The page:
Toothache can be extremely painful and disrupt your everyday activities due to the intensity of the pain. People often dismiss toothache as they assume it will go in time; it may pass, but it will always come back if not treated properly by a dental professional.
Unlike other physical ailments, toothache can be extremely difficult to identify as it can sometimes feel like earache. Whilst toothache often feels like it has come out of nowhere, toothache is usually a large indicator that you have an underlying dental problem such as:
An abnormal bite
Teeth grinding or other repetitive actions such as chewing gum
Most toothaches are caused by tooth decay which is progressing into advanced gum disease. This type of toothache is only immediately noticeable when consuming foods or drinks that are hot, cold or sweet and irritate the pulp inside your tooth. The pulp is surrounded by tissue and nerves, which can make it difficult for you to identify which tooth is causing the problem as the pain will be present across surrounding teeth too.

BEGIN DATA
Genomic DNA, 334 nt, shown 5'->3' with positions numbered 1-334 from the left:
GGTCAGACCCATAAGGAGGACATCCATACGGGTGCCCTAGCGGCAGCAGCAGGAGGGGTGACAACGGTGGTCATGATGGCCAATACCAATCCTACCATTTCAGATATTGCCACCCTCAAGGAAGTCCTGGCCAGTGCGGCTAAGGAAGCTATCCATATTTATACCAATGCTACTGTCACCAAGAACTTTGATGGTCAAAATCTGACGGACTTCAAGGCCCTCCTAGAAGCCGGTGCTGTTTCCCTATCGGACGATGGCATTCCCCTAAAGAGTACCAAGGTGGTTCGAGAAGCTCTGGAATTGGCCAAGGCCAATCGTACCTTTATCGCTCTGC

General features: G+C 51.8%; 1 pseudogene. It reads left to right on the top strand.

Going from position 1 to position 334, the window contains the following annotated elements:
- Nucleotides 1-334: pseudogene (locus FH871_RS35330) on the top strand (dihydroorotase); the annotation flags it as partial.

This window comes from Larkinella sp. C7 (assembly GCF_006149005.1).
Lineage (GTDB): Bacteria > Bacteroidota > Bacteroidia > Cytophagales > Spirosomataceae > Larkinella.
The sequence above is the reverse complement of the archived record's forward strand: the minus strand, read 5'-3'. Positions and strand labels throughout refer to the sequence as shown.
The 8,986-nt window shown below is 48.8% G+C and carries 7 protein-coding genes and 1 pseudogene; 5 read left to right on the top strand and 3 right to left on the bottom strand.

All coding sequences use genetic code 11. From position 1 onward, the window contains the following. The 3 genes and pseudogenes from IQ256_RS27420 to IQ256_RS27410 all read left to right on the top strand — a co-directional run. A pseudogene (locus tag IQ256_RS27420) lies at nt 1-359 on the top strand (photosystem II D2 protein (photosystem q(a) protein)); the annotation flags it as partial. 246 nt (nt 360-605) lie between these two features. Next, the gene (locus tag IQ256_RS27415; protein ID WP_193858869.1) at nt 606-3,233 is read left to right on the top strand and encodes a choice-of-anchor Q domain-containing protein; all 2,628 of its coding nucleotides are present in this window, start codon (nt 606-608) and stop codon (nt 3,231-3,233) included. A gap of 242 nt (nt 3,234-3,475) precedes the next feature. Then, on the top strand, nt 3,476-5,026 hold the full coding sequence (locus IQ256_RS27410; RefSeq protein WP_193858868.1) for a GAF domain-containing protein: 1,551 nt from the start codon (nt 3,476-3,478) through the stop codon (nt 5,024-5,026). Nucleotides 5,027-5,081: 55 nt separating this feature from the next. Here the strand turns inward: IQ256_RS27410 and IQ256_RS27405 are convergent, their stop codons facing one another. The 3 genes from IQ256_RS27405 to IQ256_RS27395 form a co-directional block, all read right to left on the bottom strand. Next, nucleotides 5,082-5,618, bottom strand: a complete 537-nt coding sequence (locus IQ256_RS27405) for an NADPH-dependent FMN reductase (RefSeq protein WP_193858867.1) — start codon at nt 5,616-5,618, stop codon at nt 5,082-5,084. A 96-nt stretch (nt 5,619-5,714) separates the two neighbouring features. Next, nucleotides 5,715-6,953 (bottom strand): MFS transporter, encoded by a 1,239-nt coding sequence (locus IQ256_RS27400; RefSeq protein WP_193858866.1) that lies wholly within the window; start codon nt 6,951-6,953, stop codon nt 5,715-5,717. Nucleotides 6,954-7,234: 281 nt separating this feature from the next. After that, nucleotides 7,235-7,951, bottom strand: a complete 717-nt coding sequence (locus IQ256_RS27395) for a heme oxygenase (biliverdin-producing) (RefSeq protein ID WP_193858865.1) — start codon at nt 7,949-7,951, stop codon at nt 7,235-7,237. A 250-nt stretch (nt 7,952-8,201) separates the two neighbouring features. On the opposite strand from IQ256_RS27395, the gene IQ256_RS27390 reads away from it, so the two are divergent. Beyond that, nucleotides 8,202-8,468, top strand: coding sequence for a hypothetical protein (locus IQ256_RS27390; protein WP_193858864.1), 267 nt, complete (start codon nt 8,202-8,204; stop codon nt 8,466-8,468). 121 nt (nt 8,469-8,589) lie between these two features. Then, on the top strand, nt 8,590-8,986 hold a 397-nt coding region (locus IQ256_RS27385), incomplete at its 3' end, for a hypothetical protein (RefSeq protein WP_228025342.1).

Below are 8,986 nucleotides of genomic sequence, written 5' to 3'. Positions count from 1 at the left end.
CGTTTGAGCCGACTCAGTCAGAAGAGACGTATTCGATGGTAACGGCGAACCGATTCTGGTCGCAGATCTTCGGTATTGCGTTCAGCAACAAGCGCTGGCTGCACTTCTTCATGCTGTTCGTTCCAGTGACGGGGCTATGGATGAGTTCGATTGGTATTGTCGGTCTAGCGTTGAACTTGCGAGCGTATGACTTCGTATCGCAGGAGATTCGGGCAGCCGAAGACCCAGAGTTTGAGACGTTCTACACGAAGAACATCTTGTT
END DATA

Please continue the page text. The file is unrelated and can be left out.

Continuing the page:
Symptoms of a toothache differ from person to person due to severity of the problem, but toothaches commonly appear in the following forms:
Sharp stabbing pains in or around a tooth
Constant throbbing pains
Pain when biting or clenching teeth
Pain when eating or drinking something very cold, very hot or sweet
Swollen gums surrounding the painful tooth
If you start to experience any of the above toothache symptoms you should book an appointment to see your dentist immediately, you may have a dental infection that if left untreated can spread to your skull and even your bloodstream which could be life threatening.
Treatment for your toothache will depend on how you are diagnosed and how severe the problem is.
If you are found to have cavities in your teeth, where nerve endings are exposed and causing extreme pain, then your dentist might recommend you get a filling or have the tooth extracted, depending on how severe the cavity is.
Whereas if it is found that the tooth itself is infected, caused by bacteria that has worked its way into the core of your tooth, you may have to have a root canal treatment.
Similarly to most dental issues, toothache can be prevented by sustaining a good oral hygiene routine that includes brushing, flossing and finishing with an antiseptic mouthwash to kill any bad bacteria in your mouth that could lead to something more severe than bad breath.